Training Like a Baby: The Latest Fitness Trend

Original strength by and Geoff Neupert was published I 2013

Original Strength by Tim Anderson and Geoff Neupert was published in  2013.

The other day my friend GlamPro–she is a glamorous professor—sent me an email about her new fitness program. “I saw my trainer this morning and we did a workout based on a book he read over the holidays called Original Strength. You may already know about it, but the argument is that we need to regain the mobility we had as babies in order to reset our bodies in the present. My workout included stretching and moving, but it ended with crawling, which if done as babies do it (head up, knees off the ground, hips not swaying) is incredibly difficult.” Here is the link to the official web site:

Obviously, I was intrigued. On the face of it, this kind of training makes sense, and reconfirms what I have been learning about my own body for the past few years. I have spent a lot of time crawling, mostly on my hands and knees with a 35 pound weight on my back. This workout drill is otherwise known as playing “horsey” with my son. I also crawl like a crab and with my knees off the ground while playing with him, something I find relatively easy after practice, though I doubt that I could do it for ten minutes. See

BABY-SQUAT-e1295024240364I squat down on a regular basis to interact with my son, and now find this pose quite restful, another return to a child-like body posture. Other movements that I perform on an almost daily basis include: lying on my stomach while stretching to reach underneath the couch for a block or toy; climbing up playground equipment and sliding down slides, again and again; bending down to pick things off the floor, or wipe up cereal with a cloth. I can confirm that moving like a child or because of a child can improve mobility and flexibility, though it can also kill your back and knees.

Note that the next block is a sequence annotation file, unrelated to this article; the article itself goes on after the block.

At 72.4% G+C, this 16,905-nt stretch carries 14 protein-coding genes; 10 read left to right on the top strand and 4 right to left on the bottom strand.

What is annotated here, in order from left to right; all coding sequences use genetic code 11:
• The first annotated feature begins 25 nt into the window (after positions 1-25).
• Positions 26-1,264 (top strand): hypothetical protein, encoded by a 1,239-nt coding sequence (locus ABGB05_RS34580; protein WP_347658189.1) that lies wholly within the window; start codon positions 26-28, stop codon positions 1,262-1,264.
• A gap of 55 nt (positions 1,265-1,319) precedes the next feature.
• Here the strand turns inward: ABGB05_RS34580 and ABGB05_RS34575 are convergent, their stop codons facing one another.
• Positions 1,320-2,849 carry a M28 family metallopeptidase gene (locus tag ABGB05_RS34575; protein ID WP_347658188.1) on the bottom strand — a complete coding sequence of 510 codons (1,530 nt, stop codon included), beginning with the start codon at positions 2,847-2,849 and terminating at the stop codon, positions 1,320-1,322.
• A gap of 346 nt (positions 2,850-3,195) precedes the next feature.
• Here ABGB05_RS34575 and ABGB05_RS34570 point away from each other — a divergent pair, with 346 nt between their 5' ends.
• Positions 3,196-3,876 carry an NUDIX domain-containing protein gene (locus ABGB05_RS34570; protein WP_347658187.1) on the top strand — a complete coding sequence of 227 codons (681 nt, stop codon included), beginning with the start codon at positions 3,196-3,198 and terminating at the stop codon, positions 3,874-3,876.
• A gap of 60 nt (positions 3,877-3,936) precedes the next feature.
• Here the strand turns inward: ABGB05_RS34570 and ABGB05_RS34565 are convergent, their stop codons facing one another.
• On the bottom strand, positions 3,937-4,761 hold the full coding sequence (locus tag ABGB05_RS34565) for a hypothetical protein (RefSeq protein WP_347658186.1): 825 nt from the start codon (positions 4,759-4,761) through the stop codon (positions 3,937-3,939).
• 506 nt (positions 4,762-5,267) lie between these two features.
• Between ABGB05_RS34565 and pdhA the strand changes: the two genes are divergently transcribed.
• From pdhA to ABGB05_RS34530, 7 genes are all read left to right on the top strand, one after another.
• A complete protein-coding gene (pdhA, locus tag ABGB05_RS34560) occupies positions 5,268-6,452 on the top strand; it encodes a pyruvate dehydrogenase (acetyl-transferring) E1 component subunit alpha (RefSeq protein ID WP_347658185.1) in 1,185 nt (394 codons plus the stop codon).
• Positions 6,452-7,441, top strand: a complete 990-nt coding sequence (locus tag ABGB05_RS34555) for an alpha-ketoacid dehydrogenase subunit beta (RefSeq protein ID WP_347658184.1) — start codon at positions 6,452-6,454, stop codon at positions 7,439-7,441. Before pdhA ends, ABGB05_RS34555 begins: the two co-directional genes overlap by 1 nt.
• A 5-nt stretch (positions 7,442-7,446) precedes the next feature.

So the Original Strength fitness trend makes sense to me, and it also provides yet another way to train, which is always good.. Changing up your movements and trying new drills can only be positive. At the same time, this focus on crawling and stretching like a baby is clearly yet another marketing ploy, and no wonder. Given the current glut of fitness products, it is hard to come up with something new that will appeal to trainers and clients alike. The situation is getting pretty desperate. Yoga with cats, anyone?